Business Insider / Getty Images A new report by the think tank National Geographic suggests that if you’re going to have a business, it’s not enough just to have knowledge, it has to also have a solid understanding of the world.
The report suggests that understanding the world has to be done in a way that is relevant to the business.
If the company can understand how people live and work around the globe, it will be able to sell goods and services and get people on board.
The report, “What We Learned,” is part of National Geographic’s new global marketing campaign, which was released earlier this week.
The marketing campaign focuses on how businesses can capitalize on their knowledge-based strategy and build a brand that is connected to their communities and to the world at large.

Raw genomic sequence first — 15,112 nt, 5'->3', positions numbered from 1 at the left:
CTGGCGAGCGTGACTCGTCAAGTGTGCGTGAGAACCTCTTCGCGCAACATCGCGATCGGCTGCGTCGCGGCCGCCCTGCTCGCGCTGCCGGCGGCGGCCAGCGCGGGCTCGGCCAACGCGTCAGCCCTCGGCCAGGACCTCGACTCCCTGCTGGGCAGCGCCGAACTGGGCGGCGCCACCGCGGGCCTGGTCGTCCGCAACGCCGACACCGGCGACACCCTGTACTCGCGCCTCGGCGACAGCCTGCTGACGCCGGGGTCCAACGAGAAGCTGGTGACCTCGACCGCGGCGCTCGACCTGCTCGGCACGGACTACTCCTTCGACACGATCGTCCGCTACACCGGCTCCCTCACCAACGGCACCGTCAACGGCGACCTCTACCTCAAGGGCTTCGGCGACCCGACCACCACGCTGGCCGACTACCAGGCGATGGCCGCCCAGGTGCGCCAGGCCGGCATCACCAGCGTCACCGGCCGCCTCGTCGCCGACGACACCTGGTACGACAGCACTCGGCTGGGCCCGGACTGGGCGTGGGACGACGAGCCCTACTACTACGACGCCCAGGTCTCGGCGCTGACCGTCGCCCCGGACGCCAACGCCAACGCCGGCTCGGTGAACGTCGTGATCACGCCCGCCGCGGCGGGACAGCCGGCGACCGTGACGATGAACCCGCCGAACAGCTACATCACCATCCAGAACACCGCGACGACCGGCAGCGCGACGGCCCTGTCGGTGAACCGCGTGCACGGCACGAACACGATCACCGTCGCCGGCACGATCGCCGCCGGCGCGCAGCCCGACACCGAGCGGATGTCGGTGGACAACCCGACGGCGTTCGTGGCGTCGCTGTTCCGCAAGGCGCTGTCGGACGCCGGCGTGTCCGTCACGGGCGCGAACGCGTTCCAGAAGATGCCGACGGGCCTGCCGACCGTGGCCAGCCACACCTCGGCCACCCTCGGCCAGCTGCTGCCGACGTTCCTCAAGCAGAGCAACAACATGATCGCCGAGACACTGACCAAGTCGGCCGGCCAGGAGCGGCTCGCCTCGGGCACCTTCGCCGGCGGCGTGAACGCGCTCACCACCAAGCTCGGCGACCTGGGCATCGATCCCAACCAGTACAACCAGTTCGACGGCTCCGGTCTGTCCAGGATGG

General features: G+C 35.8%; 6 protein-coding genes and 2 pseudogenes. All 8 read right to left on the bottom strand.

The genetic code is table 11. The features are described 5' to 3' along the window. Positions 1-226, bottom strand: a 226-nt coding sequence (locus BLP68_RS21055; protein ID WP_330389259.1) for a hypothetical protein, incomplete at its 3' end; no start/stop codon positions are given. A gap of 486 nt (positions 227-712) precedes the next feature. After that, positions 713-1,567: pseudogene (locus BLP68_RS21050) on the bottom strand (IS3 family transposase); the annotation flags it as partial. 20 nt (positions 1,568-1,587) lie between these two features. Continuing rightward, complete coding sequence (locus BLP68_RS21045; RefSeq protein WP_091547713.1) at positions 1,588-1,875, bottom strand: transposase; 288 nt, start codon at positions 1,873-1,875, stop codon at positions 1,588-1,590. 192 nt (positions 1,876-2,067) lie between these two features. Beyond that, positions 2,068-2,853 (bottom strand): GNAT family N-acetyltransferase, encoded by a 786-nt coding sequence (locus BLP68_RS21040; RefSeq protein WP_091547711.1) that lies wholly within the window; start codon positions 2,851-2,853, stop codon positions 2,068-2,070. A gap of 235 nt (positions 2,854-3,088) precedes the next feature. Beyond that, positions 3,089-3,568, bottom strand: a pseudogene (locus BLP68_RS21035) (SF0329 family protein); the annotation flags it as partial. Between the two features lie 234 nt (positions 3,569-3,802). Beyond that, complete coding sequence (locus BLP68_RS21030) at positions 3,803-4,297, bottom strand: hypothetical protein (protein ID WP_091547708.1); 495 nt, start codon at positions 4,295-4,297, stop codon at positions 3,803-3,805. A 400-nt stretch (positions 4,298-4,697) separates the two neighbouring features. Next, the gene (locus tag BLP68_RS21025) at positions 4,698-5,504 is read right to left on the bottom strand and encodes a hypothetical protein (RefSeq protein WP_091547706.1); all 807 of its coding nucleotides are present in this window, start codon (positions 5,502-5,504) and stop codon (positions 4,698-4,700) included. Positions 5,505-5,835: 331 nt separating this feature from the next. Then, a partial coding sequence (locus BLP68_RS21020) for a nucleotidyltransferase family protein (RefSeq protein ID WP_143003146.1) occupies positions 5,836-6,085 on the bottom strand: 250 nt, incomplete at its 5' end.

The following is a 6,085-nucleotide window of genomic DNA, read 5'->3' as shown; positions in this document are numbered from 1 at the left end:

“We need to understand the world and we need to have access to information to understand it,” said Mark Stavros, director of communications for National Geographic, in a statement.
“If we want to be relevant, if we want people to see us, we need a broad range of products and services.”
According to the report, the “knowledge economy” encompasses the following five pillars:1.
Knowledge: This includes the ability to understand people and their needs2.
Market: The ability to sell, manage, and understand information3.
Brand: The capability to communicate a message to a global audience4.
Business: The capacity to operate efficiently in a highly competitive market and be profitable.
The study said that if businesses were able to leverage their knowledge to sell to a wide audience, it would be able get people to invest in the business and become more engaged.
“There’s so much to understand and so much that we need,” said Stavro.
“There’s a lot of people out there that can learn a lot about everything, and they’re all doing it, but the market is still growing.”
National Geographic said that the company is also working to create a “culture of understanding” that will help the brand be relevant to a broad audience, from a young audience to older audiences.